For my server needs, I rent a small VPS at Hetzner Cloud. It has two vCPUs, 4 GB of RAM, 40 GB of storage and I can use 20 TB of outgoing traffic each month (the incoming traffic is free and unlimited) and it only costs me 5,83€ each month, a lot cheaper than DigitalOcean, Linode or even AWS. In addition to the pure VPS, Hetzner offers a backup service. For 20% of the price of the VPS (for me it’s ~1,17€), you get 7 backup slots and can configure automatic daily backups of your server.
Hugo is a framework to build static websites. Yesterday I migrated this blog from Ghost - a dynamic NodeJS based CMS - to Hugo, not only to reduce the hardware requirements (a static page uses way less resources), but also to simplify my setup. I already use Hugo for two basic homepages (my personal one and the AndroidPub one), where I don’t have that many requirements regarding “blogging”, because I don’t use them for blogs.
Containers are wonderful and Docker is a really awesome and lifesaving technology, even if you don’t host sites and services with millions of users that need to auto-scale etc. Docker can already simplify a simple hosting setup just with a couple of small webpages and a Git server. Some months ago I switched my whole setup to use only Docker. I used Ubuntu server because that was the best option at my hosting provider.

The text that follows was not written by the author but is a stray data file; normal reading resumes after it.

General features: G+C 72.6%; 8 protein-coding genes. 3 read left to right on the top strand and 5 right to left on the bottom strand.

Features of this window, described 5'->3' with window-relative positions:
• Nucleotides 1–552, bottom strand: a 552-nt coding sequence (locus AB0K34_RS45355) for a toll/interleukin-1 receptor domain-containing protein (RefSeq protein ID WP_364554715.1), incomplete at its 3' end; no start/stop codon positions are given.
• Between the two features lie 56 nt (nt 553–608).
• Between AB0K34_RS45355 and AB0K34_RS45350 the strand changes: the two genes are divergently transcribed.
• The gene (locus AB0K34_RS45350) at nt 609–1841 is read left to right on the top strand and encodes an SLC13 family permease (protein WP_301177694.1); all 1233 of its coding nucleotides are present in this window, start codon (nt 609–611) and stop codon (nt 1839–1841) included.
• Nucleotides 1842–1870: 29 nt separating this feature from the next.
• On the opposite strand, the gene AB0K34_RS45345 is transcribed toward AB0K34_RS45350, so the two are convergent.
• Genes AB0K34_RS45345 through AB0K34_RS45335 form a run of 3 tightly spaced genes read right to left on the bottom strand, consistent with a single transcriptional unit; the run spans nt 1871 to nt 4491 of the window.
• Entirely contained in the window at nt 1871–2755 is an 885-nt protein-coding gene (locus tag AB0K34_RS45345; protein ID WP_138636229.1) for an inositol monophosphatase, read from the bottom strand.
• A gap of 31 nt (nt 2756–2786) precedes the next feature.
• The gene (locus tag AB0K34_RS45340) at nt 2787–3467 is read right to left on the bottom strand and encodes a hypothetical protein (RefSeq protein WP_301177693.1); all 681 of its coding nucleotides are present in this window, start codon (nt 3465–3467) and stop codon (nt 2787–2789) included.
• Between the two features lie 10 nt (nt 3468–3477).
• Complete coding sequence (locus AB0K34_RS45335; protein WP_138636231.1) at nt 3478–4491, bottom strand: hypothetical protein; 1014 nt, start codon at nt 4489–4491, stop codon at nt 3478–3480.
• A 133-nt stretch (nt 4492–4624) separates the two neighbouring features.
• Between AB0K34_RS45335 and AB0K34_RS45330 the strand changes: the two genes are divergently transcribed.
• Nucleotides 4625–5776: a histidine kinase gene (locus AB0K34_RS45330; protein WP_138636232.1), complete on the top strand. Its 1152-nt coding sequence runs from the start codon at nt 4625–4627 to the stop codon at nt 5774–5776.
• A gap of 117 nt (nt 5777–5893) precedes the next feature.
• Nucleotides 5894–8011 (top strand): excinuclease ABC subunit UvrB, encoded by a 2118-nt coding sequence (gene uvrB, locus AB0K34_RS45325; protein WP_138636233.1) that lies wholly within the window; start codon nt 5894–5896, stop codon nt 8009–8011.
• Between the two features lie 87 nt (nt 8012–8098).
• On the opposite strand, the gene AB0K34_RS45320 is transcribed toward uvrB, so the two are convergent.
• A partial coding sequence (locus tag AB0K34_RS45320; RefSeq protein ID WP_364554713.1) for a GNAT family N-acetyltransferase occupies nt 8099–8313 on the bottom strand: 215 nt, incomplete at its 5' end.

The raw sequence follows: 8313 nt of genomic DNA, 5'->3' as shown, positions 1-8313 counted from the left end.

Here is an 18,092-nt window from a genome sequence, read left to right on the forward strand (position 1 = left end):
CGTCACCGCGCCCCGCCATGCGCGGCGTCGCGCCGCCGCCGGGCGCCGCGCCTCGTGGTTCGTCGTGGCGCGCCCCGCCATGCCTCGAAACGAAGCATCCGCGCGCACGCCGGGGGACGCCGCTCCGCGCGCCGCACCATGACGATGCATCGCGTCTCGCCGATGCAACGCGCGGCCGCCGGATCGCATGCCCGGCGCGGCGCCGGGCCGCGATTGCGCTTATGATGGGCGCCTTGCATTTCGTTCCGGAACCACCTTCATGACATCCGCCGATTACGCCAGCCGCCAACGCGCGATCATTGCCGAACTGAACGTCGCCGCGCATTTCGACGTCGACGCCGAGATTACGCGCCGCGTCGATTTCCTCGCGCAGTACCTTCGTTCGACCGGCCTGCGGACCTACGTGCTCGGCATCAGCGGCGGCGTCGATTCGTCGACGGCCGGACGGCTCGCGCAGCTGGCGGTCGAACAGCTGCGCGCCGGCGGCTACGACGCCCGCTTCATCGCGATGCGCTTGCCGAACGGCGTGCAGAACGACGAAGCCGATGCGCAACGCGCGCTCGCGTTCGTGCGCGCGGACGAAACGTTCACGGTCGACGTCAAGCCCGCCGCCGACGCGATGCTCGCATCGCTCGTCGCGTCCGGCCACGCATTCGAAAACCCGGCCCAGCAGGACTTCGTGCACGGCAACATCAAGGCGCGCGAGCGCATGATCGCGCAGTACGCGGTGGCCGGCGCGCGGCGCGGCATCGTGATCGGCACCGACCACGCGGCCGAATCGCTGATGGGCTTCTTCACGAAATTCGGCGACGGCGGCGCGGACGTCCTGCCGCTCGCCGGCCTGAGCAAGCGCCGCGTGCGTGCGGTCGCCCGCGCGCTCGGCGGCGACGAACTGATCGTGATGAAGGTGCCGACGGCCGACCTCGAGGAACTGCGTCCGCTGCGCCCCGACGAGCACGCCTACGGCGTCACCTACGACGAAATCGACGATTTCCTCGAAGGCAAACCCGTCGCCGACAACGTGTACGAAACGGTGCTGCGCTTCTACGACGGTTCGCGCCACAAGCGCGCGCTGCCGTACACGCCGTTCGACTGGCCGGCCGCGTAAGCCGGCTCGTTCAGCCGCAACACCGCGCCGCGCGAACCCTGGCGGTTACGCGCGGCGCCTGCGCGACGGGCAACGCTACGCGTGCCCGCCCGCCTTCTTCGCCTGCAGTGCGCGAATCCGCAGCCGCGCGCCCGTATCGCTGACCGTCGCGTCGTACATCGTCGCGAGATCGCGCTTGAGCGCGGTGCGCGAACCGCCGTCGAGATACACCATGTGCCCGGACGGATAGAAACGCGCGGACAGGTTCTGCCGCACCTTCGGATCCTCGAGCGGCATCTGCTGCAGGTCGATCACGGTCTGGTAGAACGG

I used Pagekit for quite some time with my personal homepage. Pagekit gave me a nice Admin UI and there were also nice themes and plugins, which I could use. But Pagekit is PHP and the setup isn’t that optimal. So I switched back to a static site setup with Hugo. Some years ago I used Jekyll to build a lot of websites. Jekyll was really easy to use and you could host your sites on GitHub for free, I didn’t rent a server yet back then.
I’m a Solus user (and enthusiast), but as one I also faced a common problem. Not every desktop app is available on Solus Linux and you also can’t run .deb or .rpm installation files, because Solus uses a different package manager and isn’t based on any other Linux distribution. But my study required me to install an application called “Inform 7”. This software is available for Ubuntu, Debian and also Fedora.